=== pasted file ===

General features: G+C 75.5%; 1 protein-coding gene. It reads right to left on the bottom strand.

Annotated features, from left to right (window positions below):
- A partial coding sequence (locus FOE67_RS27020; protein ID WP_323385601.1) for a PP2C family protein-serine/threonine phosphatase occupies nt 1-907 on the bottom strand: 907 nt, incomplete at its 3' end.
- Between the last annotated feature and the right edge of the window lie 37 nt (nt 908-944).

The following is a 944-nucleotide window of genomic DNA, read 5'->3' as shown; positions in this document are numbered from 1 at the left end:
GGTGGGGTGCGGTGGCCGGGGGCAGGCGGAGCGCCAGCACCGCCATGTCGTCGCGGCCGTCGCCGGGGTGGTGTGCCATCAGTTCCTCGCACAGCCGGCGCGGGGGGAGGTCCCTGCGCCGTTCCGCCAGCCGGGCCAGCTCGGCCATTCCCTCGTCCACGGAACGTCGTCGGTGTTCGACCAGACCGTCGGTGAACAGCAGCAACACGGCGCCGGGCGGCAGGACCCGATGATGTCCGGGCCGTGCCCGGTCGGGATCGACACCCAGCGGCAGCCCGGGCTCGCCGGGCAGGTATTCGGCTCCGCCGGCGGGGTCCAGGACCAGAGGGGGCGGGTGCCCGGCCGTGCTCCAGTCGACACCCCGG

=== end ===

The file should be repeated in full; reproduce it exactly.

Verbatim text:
General features: G+C 75.5%; 1 protein-coding gene. It reads right to left on the bottom strand.

Annotated features, from left to right (window positions below):
- A partial coding sequence (locus FOE67_RS27020; protein ID WP_323385601.1) for a PP2C family protein-serine/threonine phosphatase occupies nt 1-907 on the bottom strand: 907 nt, incomplete at its 3' end.
- Between the last annotated feature and the right edge of the window lie 37 nt (nt 908-944).

The following is a 944-nucleotide window of genomic DNA, read 5'->3' as shown; positions in this document are numbered from 1 at the left end:
GGTGGGGTGCGGTGGCCGGGGGCAGGCGGAGCGCCAGCACCGCCATGTCGTCGCGGCCGTCGCCGGGGTGGTGTGCCATCAGTTCCTCGCACAGCCGGCGCGGGGGGAGGTCCCTGCGCCGTTCCGCCAGCCGGGCCAGCTCGGCCATTCCCTCGTCCACGGAACGTCGTCGGTGTTCGACCAGACCGTCGGTGAACAGCAGCAACACGGCGCCGGGCGGCAGGACCCGATGATGTCCGGGCCGTGCCCGGTCGGGATCGACACCCAGCGGCAGCCCGGGCTCGCCGGGCAGGTATTCGGCTCCGCCGGCGGGGTCCAGGACCAGAGGGGGCGGGTGCCCGGCCGTGCTCCAGTCGACACCCCGG